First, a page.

Chinese households amassed an estimated 2 trillion yuan ($308 billion) in extra savings over the pandemic that theyre unlikely to splurge, bad news for the countrys

uneven economic recovery, according Goldman Sachs Group Inc.

Cash hoarded by consumers in excess of pre-Covid levels is estimated at 2% of gross domestic product and 7% of overall household consumption in 2020, Goldman Sachs economists led by Maggie Wei wrote in a note.

However, the extra savings are unlikely to provide a strong boost to consumption this year as households may have already put the cash in less liquid assets, such as mutual funds and time deposits, the economists said. Urban consumers also made up a bigger portion of the savings, and they have been more reluctant to increase spending than their rural peers, they said.

The savings rate among Chinese households jumped to 33.9% of disposable income by the end of 2020 from around 30% in 2019, Goldman Sachs estimates. Its slowly inched up from below 29% in 2013 due to rising precautionary saving as the social welfare network in the country is still under development, according to the report.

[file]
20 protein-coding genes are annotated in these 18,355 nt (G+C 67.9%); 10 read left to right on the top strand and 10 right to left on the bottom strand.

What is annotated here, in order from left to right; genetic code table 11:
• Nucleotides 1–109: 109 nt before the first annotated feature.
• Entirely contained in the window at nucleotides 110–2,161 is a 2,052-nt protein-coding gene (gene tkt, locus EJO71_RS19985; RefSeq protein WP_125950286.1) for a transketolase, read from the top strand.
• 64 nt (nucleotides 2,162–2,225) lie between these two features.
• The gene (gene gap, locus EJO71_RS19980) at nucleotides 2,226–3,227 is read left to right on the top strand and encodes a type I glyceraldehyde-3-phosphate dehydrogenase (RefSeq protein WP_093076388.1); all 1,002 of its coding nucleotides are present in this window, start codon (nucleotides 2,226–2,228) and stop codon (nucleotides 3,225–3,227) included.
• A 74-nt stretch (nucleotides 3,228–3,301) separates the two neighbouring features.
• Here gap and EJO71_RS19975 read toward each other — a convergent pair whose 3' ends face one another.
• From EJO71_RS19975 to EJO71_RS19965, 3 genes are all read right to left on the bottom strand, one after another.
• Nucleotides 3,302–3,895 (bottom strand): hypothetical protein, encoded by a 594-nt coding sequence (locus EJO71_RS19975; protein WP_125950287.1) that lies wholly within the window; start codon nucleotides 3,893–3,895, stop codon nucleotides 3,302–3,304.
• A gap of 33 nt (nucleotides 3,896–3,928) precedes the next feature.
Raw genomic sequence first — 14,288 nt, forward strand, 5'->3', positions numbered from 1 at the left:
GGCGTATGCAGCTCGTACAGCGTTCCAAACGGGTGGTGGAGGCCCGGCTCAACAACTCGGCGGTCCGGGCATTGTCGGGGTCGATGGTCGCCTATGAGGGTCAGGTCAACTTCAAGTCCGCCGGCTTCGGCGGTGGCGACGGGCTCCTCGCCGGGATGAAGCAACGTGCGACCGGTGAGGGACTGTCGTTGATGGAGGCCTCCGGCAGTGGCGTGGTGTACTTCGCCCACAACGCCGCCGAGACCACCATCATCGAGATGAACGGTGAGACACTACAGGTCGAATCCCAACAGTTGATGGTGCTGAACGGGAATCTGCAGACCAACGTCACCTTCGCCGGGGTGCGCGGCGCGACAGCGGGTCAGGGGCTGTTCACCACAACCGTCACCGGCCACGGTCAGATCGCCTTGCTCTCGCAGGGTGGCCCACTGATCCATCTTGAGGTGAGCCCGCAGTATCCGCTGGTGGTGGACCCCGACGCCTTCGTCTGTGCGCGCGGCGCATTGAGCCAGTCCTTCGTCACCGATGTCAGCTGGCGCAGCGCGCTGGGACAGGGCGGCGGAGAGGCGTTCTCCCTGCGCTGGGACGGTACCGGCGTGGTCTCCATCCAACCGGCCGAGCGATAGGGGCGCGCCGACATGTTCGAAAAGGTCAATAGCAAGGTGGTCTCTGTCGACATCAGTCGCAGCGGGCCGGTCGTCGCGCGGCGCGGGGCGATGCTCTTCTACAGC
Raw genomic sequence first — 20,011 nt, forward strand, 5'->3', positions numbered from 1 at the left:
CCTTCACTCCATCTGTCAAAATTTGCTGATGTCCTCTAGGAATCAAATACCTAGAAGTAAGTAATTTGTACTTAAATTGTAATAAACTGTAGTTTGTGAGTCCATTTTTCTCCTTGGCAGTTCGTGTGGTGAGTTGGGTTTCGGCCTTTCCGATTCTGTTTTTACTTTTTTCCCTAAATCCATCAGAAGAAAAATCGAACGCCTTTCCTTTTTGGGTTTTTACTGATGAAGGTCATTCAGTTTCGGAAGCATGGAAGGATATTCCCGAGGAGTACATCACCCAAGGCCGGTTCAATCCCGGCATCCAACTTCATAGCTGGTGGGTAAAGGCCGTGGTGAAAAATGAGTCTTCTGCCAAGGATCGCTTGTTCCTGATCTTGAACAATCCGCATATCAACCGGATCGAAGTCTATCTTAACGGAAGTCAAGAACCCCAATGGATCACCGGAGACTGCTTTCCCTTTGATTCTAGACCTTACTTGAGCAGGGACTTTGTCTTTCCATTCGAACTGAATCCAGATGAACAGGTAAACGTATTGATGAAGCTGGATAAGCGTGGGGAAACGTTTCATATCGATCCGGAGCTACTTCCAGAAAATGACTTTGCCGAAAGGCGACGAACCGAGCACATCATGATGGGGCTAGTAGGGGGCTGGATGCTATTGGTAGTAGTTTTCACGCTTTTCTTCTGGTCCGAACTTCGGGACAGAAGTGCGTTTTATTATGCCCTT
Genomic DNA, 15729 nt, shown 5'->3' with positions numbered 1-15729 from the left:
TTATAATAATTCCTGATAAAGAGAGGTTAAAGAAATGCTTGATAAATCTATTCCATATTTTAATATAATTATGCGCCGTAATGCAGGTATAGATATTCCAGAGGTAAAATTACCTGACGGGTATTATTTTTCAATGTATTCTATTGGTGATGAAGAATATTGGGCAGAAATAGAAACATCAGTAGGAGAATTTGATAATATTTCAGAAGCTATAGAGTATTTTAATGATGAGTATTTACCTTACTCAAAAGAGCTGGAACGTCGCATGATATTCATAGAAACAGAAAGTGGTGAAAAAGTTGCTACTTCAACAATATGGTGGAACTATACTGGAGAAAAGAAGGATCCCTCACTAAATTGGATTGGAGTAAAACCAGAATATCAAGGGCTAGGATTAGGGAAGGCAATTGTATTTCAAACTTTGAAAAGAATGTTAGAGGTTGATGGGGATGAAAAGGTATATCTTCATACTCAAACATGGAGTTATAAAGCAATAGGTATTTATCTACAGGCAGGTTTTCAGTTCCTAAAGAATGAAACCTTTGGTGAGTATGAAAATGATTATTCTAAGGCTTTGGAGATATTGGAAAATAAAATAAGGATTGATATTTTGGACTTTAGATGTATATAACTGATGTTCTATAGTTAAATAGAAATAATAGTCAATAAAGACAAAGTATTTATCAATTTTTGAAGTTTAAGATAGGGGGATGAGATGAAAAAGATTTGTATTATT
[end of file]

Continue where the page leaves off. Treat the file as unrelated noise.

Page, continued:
The cash hoard is small compared with the U.S., which the investment bank estimates has excess savings of 11% of GDP. Bloomberg Economics

calculates extra savings globally to be $2.9 trillion, with American households contributing half of that.

Goldman Sachs forecasts Chinas household consumption growth this year and in 2022 to remain below what it would have been without the pandemic. Helped by a low base, the year-on-year growth could reach 13% this year, according to the report.

With assistance by John Liu, and Yujing Liu

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